Broadcast 2/24/2015 at 16:35:42 (70 Listens, 32 Downloads, 2179 Itunes)
The Rob Kall Bottom Up Radio Show Podcast
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I was astonished to discover that this was the first interview Dr. Leonard Wong had given since his report on lying in the military had gone viral, after being reported by the Washington Post and CNN.
Leonard Wong is a research professor in the Strategic Studies Institute at the U.S. Army War College. He focuses on the human and organizational dimensions of the military. He is a retired Army officer whose career includes teaching leadership at West Point and serving as an analyst for the Chief of Staff of the Army. His research has led him to locations such as Afghanistan, Iraq, Kosovo, Bosnia, and Vietnam. He has testified before Congress. Dr. Wong is a professional engineer and holds a B.S. from the U.S. Military Academy and an M.S. and Ph.D. from Texas Tech University.
"Rear Admiral John Kirby, Chuck Hagel, told a news conference, "I think he's generally concerned that there could be, at least at some level, a breakdown in ethical behavior and in the demonstration of moral courage."
Rob: The people above have come to expect lying in the reports.
Dr. Wong: What we have is a facade ... starts being briefed and starts being accepted. It masks what's really going on"
...All these layers of well intentioned higher-ups add work that it ends up can't be done.
Rob: What affect does that have on the culture, that all levels are lying.
Rob: Corporations are beginning to take bottom-up, systemic approaches. Is there any of that happening in the army?
Dr. Wong: Three solutions:
Acknowledge the problem, exercise restraint-- in piling on requirements, lead truthfully.
Rob: You cite:
'a major described "It's getting to the point where you're almost rewarded for being somebody you're not. That's a dangerous situation especially now as we downsize. We're creating an environment where everything is too rosy because everyone is afraid to paint the true picture. You just wonder where it will break, when it will fall apart."'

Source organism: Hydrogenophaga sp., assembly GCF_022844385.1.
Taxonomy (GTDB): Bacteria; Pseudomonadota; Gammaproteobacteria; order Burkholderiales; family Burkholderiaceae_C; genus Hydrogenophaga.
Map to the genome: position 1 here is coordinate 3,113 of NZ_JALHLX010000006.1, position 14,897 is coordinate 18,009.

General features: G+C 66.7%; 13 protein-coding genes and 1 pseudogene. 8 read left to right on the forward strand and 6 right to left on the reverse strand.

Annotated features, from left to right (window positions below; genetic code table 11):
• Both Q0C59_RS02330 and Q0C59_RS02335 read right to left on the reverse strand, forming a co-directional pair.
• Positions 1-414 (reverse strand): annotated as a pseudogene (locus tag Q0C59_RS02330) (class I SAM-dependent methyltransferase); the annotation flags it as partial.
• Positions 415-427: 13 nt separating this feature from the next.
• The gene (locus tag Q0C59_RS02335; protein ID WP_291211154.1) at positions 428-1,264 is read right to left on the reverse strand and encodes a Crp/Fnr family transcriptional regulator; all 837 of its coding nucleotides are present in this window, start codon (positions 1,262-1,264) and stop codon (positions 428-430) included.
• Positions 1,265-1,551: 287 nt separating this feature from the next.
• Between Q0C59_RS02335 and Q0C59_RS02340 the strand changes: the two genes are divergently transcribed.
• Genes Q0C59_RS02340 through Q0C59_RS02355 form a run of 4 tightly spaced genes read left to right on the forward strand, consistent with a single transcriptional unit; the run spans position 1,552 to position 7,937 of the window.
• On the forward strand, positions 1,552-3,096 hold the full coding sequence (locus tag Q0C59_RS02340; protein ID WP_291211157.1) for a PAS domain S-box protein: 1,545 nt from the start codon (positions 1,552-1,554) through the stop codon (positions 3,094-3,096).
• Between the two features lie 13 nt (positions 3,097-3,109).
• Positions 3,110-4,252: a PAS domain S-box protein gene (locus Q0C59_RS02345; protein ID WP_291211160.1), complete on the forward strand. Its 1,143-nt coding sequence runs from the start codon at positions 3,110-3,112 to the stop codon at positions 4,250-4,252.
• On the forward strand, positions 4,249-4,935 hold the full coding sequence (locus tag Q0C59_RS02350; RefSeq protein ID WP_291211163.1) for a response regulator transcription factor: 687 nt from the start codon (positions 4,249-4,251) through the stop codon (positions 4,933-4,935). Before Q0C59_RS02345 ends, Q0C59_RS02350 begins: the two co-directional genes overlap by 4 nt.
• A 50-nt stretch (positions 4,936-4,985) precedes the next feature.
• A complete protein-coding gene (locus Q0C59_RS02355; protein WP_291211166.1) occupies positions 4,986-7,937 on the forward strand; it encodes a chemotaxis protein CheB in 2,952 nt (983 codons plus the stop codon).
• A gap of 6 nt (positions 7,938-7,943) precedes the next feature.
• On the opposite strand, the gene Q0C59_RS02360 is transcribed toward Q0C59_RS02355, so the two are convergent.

Dr. Wong: We're teaching young officers how to be hypocrites.
Rob: You say in your report, "the Army must take some rather drastic measures in order to correct the current deleterious culture," and that there is a "culture of dishonesty plaguing the Army."
(regarding the three elements of the solutions proposed in the report) Are these three solutions drastic enough?
Dr. Wong: The army is both an organism and organization. " people have to do things that could cost them their lives"
...What happens is you need trust-- from the lowest levels to the top levels
...There's a big push in the army to allow mission command.
Rob: Talk a bit more about mission command. A commander expresses what he's trying to do, the outcome-- through trust" they empower subordinates to"
Dr. Wong: We need a leader to be able to...
...But it still retains the hierarchy needed in a lethal...
...We need to pull the culture back to line up with this notion of mission command...
...We create all these "substitutes for leadership"...
Rob: These are centralized algorithms.
Dr. Wong: Exactly...
...The army should be an effective organization it doesn't need to be an efficient organization...
Rob: Has there been any analysis of the cost of this culture of lying in the military?
Dr. Wong: ...My study was based on discussions with officers and you can only push them so far...
Rob: Has it affected strategic decisions?
We talked more about the bottom-up aspects of mission command.
Dr. Wong: The military needs to develop adaptive leaders.
Rob: Are they doing anything to create those kinds of leaders?
Dr. Wong: The war did it. (iraq and Afghanistan)
The wars are coming down, so we have to...
Rob: Where do the upper echelons come in developing adaptive leaders?
Dr. Wong: ...The top-down approach worked well when we were going against the Soviets". The top still has a function...
Rob: How does this bottom approach affect the culture and the people at the top...?
Dr. Wong: A successful bottom-up approach develops a trust between the top and the bottom.
Rob: If war critics look at this, they're going to say, "How can we trust the military about anything?"
Dr. Wong: I think a lot of people are saying 'why are they discussing this? It goes on in all organizations.'
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